The fifth session of the Political Education Series installed by Kentuckians For The Commonwealth dug into abolition history, shared contemporary perspectives, and pledged to continue the pursuit of social justice via the abolition movement.
Despite having a small turnout, robust engagement by participants accomplished the goal, which was to navigate the definition of abolition.
Kentuckians For The Commonwealth has a mission to capture strength and unity statewide through organizing. They said they’re committed to non-violent change and equality. Their hope for a just society and fair balance continues to center their strategies going forward.
The organization is based in London, Kentucky, and has field offices throughout the state.
A Democracy Now! interview clip served as the session introduction. It featured Angela Davis, author, scholar, and activist.
“Shifting public funds to new services and new institutions,” is how Davis defined abolition. She said abolition is rooted in feminist activism and abolitionists are calling for a process of decriminalization.
Davis added Neoliberalism ideologies often fail to recognize the institutional barriers impeding non-white ethnicity’s progress and equity.
She said the logic draws from the “individual” and individualism, thereby omitting and negating identity contingencies, stereotype threats, white supremacy complex, and institutional and industrial complexes.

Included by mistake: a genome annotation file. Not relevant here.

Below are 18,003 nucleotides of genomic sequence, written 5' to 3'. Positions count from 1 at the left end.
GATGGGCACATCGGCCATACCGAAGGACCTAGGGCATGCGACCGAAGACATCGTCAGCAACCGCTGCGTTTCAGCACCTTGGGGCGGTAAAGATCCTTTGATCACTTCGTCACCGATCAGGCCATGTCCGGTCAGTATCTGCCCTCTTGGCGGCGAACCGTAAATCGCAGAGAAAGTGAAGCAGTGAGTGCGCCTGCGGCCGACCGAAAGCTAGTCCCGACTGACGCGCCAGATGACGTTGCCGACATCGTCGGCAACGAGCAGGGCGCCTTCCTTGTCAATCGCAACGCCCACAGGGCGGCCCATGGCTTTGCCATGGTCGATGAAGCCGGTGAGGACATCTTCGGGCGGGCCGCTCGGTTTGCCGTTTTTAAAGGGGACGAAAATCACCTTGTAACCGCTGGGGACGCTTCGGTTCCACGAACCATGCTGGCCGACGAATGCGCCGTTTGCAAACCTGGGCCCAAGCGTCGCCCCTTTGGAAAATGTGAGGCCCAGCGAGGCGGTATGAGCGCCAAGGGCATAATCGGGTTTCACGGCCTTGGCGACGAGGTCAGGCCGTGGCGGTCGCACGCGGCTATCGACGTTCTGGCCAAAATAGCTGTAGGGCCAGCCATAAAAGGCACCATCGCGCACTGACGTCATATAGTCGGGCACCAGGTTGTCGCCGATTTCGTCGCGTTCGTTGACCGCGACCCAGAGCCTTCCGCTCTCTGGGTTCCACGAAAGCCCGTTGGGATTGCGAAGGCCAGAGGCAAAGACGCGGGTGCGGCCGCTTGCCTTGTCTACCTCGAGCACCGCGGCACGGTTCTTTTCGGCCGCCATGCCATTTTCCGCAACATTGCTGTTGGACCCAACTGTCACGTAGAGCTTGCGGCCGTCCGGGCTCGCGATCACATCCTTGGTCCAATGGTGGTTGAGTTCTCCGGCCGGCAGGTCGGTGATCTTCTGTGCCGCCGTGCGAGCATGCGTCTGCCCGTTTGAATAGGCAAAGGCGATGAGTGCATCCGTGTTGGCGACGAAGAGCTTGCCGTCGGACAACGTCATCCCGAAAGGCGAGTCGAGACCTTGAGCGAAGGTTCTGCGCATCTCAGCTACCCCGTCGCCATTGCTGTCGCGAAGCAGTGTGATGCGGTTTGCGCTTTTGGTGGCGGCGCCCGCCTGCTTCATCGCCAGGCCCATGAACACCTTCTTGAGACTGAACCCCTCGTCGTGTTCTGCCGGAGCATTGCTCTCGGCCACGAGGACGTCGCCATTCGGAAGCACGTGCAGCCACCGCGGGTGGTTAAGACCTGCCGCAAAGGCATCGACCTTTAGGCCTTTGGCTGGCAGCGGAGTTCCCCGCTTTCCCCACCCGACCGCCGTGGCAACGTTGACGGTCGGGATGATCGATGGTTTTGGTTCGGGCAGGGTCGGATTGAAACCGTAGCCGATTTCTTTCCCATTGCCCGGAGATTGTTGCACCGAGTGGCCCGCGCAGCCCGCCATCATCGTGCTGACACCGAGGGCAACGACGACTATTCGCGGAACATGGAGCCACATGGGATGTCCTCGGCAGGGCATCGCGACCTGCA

The next portion of the Zoom webinar Thursday prompted participants to reference personal or observed scenarios involving wellness checks and or non-emergency service calls that involved police interaction.
A participant shared that when they called the police for a non-emergency call, the response time was 23 minutes. A participant responded by detailing that during the Louisville budget hearings this year, EMS said the average response time was less than 10 minutes.
Corey Dutton is a chapter organizer and was the host of the Abolition 101 Session 5 webinar. She presented slides that explained abolition history and what it looks like today. Dutton noted the resistance by enslaved Africans has historically been met with violent opposition.
She said abolitionists of the 1800s were a multiracial movement that had great success in reforming racist and prejudice institutions.
The group concluded with a short reading of Davis’ work, “Are Prisons Obsolete?”
The hosts announced a scheduled in-person session in November and encouraged the participants to continue to engage with the series and other KFTC activities.